The Director of a think tank in Australia, Veena Sahajwalla, recently proposed a new business idea which might help eliminate the world’s growing mounds of electronic waste. She has suggested establishing small “microfactories” in every local community to recycle and reclaim the waste from mobile phones and other high tech electronic gadgets. Microfactories might provide a way to enjoy a more sustainable future.
Today, a bevy of high tech designers create mobile technology intended for short term uses. Manufacturers expect consumers will eventually discard their products and buy new, upgraded models. This strategy has resulted in waste disposal issues in many places. Some of the components of modern computer devices include highly toxic materials. Additionally, the demand for new raw materials to support expanding technology needs has resulted in a significant increase in mining around the world. Devising a way to reclaim raw materials from e-waste might benefit the environment significantly while helping to keep manufacturing costs low.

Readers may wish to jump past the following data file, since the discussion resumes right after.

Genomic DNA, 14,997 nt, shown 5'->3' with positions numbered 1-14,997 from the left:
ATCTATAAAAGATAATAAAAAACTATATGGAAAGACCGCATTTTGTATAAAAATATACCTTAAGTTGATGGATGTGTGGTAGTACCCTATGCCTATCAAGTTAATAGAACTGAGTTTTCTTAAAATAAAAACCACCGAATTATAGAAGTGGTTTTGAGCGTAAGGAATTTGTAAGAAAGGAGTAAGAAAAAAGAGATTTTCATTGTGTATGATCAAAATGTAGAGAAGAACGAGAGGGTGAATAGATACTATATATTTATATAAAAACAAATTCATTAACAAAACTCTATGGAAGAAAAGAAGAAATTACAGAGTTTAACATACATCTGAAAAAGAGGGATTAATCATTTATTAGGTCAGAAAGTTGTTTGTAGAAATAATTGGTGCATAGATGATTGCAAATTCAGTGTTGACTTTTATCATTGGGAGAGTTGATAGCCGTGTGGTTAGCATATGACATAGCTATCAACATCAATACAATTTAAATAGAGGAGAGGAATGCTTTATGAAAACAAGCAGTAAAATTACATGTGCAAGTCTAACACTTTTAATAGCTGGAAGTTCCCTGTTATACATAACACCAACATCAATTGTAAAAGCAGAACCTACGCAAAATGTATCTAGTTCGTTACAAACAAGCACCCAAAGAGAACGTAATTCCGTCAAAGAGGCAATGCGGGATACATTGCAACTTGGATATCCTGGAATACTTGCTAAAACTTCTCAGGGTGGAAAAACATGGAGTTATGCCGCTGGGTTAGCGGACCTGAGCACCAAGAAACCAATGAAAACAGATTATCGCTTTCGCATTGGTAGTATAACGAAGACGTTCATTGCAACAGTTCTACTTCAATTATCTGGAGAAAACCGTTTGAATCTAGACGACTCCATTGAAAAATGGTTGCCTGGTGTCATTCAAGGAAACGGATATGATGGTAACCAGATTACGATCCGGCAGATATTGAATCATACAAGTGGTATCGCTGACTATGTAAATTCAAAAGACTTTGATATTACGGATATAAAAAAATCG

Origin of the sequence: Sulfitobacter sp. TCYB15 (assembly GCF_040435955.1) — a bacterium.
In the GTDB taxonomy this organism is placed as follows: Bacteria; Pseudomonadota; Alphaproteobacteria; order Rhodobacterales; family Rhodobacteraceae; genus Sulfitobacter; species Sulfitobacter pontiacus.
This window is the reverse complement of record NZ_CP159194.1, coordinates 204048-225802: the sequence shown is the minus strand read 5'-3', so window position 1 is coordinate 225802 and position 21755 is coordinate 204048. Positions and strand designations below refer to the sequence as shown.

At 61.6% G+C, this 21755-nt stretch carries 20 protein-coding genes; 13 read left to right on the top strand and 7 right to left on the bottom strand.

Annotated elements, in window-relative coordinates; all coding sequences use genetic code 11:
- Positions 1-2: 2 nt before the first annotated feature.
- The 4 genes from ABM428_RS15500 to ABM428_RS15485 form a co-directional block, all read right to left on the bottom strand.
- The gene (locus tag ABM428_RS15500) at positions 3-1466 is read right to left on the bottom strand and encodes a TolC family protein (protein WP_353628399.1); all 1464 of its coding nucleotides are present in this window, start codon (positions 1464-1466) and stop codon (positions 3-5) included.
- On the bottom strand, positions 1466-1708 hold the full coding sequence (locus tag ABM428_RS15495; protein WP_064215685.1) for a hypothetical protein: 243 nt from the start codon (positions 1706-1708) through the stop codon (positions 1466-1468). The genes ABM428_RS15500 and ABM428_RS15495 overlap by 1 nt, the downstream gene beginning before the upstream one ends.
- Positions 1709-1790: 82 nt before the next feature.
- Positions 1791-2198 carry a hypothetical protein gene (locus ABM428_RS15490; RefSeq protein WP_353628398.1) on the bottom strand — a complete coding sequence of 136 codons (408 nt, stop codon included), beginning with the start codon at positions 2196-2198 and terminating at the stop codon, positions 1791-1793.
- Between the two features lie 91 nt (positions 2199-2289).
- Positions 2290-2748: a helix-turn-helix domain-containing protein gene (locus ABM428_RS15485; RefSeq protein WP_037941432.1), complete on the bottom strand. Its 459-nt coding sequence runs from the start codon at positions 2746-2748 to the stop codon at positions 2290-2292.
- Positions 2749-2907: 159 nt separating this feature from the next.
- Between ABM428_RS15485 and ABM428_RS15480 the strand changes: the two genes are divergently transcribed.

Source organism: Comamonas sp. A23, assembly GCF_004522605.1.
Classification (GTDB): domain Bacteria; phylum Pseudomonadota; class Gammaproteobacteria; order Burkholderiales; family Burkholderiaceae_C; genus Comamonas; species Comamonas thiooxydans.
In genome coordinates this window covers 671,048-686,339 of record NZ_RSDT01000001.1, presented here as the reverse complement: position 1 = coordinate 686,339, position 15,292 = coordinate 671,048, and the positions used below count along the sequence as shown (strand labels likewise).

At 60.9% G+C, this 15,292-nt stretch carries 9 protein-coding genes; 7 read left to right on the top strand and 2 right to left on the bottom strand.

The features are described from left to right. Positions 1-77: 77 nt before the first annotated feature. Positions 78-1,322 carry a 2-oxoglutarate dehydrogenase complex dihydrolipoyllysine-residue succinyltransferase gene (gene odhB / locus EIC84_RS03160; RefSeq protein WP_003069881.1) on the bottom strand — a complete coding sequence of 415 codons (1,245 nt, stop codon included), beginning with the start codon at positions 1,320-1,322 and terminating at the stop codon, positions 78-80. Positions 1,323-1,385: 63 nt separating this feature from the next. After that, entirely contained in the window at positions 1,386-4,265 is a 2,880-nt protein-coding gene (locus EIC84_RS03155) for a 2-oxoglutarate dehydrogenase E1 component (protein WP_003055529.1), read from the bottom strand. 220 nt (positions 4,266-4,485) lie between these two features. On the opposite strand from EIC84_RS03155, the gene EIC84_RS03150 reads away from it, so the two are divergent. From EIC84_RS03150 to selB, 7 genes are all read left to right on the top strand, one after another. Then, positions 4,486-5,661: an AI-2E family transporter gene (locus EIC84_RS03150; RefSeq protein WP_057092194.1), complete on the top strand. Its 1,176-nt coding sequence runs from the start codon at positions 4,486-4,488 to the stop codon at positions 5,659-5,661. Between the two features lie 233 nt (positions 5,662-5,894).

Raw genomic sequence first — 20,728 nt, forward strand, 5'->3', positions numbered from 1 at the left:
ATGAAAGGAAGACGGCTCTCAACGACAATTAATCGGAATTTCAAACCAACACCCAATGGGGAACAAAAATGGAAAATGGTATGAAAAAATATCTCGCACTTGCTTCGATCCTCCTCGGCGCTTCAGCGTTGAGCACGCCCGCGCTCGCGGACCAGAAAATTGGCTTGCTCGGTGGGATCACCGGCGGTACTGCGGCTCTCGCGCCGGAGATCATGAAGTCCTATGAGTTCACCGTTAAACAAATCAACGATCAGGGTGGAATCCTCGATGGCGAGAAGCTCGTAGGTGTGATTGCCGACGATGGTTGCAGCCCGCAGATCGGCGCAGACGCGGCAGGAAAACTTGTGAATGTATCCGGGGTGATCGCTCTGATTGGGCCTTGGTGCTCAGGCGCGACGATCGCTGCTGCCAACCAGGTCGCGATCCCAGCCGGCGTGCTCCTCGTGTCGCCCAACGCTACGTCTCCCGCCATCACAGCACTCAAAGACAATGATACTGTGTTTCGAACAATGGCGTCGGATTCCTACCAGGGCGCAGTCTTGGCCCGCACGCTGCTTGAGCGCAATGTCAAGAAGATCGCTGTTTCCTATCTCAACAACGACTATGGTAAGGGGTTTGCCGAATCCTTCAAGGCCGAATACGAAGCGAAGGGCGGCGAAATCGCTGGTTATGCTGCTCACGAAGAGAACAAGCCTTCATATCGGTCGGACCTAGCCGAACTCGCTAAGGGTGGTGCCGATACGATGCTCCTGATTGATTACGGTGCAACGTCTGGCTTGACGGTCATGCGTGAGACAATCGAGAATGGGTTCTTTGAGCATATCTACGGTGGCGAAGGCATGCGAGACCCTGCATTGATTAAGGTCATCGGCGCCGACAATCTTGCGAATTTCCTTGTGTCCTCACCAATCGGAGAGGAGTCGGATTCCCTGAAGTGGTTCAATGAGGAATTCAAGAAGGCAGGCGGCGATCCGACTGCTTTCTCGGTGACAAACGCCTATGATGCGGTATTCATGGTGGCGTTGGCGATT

Veena Sahajwalla acknowledges the concept of a microfactory represents a comparatively new paradigm. Implementing this type of local recycling facility would eliminate the need to ship vast quantities of toxic waste long distances. At the present time, landfills send a high percentage of electronic waste to southeastern China, a region which has suffered soaring pollution rates partly as a result. She envisions the waste reclamation process coinciding with local manufacturing facilities so materials could be reused quickly with minimally damaging impacts on the environment. Garbage drones could extract certain materials for smelting.